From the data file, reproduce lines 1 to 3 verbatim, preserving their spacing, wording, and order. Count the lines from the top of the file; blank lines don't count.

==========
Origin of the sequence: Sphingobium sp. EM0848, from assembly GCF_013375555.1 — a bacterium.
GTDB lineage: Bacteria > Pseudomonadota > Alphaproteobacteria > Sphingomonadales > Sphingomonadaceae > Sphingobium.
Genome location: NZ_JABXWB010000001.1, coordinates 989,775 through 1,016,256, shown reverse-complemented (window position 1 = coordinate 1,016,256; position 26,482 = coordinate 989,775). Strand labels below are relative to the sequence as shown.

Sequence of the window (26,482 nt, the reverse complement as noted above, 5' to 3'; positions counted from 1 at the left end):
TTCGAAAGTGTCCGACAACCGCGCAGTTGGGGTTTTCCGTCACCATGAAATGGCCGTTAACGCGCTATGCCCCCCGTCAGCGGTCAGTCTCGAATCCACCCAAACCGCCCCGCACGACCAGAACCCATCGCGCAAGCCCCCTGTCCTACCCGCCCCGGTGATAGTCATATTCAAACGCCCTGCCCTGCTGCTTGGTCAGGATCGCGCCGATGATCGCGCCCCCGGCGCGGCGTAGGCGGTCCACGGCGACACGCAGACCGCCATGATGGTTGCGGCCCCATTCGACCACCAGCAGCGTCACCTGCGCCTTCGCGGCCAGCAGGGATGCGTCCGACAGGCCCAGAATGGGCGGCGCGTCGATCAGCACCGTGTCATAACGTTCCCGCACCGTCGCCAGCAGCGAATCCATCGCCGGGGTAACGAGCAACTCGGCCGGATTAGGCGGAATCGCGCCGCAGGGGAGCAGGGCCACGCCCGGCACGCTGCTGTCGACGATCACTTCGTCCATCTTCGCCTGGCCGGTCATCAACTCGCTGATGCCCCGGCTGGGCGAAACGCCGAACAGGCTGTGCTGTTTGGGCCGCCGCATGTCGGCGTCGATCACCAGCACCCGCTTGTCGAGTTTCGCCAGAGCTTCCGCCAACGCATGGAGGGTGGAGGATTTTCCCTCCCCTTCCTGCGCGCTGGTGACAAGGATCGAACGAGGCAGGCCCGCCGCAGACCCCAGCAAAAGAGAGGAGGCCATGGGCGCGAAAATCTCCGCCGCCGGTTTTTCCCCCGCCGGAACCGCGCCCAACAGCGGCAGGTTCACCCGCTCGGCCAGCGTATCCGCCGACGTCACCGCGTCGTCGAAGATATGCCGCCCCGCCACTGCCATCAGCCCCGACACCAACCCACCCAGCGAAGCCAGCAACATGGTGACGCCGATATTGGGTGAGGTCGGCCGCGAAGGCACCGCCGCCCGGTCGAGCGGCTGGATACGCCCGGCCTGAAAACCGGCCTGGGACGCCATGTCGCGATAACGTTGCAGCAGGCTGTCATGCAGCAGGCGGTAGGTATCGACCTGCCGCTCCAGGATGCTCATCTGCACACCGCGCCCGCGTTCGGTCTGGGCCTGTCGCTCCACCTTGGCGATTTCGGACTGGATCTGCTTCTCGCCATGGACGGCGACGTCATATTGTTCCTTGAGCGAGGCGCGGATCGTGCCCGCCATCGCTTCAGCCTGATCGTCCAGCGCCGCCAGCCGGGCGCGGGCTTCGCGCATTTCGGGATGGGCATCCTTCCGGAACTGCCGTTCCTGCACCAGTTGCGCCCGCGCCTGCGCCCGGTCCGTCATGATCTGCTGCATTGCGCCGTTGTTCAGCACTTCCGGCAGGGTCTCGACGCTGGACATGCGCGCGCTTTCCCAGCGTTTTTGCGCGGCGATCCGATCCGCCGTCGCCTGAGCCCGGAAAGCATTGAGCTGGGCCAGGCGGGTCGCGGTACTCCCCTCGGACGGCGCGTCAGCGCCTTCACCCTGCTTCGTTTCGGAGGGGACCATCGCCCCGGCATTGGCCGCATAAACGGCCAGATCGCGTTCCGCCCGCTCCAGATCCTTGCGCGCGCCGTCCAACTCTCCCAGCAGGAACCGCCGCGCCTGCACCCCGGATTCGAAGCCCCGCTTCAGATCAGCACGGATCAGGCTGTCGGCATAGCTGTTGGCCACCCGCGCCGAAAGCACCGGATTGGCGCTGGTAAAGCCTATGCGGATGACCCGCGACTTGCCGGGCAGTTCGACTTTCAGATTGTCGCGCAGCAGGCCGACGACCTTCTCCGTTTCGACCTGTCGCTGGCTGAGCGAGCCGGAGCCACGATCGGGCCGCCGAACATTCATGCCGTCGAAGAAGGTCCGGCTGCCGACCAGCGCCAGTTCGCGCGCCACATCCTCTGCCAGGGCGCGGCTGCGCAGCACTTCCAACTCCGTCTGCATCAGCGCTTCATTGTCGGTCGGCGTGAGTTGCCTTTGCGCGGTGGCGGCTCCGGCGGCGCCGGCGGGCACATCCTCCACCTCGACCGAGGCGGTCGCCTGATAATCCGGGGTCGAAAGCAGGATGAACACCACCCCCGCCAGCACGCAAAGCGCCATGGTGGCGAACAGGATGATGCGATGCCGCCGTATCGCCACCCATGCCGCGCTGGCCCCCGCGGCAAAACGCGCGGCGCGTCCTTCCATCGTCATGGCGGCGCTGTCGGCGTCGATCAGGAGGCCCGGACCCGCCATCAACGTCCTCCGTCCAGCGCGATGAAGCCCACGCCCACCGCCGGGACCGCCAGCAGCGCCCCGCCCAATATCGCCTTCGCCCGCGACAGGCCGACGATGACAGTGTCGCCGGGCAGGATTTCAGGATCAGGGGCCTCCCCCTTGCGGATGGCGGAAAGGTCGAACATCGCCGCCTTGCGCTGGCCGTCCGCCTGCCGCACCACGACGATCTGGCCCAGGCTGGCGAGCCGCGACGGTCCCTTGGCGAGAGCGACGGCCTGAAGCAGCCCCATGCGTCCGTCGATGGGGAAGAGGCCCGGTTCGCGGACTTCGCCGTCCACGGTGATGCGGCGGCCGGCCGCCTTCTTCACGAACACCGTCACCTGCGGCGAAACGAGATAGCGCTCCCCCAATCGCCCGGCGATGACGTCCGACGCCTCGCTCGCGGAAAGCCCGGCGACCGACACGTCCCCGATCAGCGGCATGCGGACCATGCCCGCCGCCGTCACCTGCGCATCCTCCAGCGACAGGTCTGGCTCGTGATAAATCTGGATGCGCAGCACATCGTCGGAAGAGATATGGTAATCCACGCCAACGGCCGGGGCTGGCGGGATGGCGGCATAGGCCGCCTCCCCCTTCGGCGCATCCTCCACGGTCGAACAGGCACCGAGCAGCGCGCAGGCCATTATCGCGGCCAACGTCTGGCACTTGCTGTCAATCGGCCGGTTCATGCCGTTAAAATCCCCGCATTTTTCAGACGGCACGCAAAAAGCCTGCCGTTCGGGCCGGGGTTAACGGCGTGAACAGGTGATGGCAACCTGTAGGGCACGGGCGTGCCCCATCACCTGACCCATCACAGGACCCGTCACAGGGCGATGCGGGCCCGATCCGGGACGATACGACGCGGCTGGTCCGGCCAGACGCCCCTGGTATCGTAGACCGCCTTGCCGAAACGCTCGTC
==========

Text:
Origin of the sequence: Sphingobium sp. EM0848, from assembly GCF_013375555.1 — a bacterium.
GTDB lineage: Bacteria > Pseudomonadota > Alphaproteobacteria > Sphingomonadales > Sphingomonadaceae > Sphingobium.
Genome location: NZ_JABXWB010000001.1, coordinates 989,775 through 1,016,256, shown reverse-complemented (window position 1 = coordinate 1,016,256; position 26,482 = coordinate 989,775). Strand labels below are relative to the sequence as shown.